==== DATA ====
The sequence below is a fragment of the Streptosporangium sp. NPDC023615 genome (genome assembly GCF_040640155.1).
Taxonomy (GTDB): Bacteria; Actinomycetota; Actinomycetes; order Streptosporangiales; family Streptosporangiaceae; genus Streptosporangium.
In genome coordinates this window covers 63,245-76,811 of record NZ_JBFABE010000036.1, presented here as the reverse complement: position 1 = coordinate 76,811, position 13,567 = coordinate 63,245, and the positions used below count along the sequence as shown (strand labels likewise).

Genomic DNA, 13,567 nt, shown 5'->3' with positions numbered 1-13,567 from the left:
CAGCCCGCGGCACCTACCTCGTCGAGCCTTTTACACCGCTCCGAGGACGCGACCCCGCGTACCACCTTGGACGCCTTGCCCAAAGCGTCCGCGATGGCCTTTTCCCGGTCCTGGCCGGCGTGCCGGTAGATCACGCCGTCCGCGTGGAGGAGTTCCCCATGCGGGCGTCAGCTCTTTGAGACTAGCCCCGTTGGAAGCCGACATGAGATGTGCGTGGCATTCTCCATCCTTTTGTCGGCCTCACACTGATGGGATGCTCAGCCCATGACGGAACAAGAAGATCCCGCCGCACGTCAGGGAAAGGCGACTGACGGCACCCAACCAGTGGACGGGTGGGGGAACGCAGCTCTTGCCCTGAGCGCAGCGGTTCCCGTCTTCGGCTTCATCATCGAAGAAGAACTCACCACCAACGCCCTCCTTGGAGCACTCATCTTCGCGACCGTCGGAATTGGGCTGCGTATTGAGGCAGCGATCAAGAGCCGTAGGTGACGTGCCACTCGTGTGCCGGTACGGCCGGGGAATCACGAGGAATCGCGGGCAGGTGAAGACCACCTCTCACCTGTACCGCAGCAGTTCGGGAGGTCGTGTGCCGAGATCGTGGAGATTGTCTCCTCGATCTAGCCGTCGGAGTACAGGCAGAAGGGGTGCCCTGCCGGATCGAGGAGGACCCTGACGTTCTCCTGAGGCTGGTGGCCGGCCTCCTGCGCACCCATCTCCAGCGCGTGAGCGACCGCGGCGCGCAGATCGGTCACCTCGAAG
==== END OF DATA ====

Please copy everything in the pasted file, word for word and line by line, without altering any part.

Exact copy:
The sequence below is a fragment of the Streptosporangium sp. NPDC023615 genome (genome assembly GCF_040640155.1).
Taxonomy (GTDB): Bacteria; Actinomycetota; Actinomycetes; order Streptosporangiales; family Streptosporangiaceae; genus Streptosporangium.
In genome coordinates this window covers 63,245-76,811 of record NZ_JBFABE010000036.1, presented here as the reverse complement: position 1 = coordinate 76,811, position 13,567 = coordinate 63,245, and the positions used below count along the sequence as shown (strand labels likewise).

Genomic DNA, 13,567 nt, shown 5'->3' with positions numbered 1-13,567 from the left:
CAGCCCGCGGCACCTACCTCGTCGAGCCTTTTACACCGCTCCGAGGACGCGACCCCGCGTACCACCTTGGACGCCTTGCCCAAAGCGTCCGCGATGGCCTTTTCCCGGTCCTGGCCGGCGTGCCGGTAGATCACGCCGTCCGCGTGGAGGAGTTCCCCATGCGGGCGTCAGCTCTTTGAGACTAGCCCCGTTGGAAGCCGACATGAGATGTGCGTGGCATTCTCCATCCTTTTGTCGGCCTCACACTGATGGGATGCTCAGCCCATGACGGAACAAGAAGATCCCGCCGCACGTCAGGGAAAGGCGACTGACGGCACCCAACCAGTGGACGGGTGGGGGAACGCAGCTCTTGCCCTGAGCGCAGCGGTTCCCGTCTTCGGCTTCATCATCGAAGAAGAACTCACCACCAACGCCCTCCTTGGAGCACTCATCTTCGCGACCGTCGGAATTGGGCTGCGTATTGAGGCAGCGATCAAGAGCCGTAGGTGACGTGCCACTCGTGTGCCGGTACGGCCGGGGAATCACGAGGAATCGCGGGCAGGTGAAGACCACCTCTCACCTGTACCGCAGCAGTTCGGGAGGTCGTGTGCCGAGATCGTGGAGATTGTCTCCTCGATCTAGCCGTCGGAGTACAGGCAGAAGGGGTGCCCTGCCGGATCGAGGAGGACCCTGACGTTCTCCTGAGGCTGGTGGCCGGCCTCCTGCGCACCCATCTCCAGCGCGTGAGCGACCGCGGCGCGCAGATCGGTCACCTCGAAG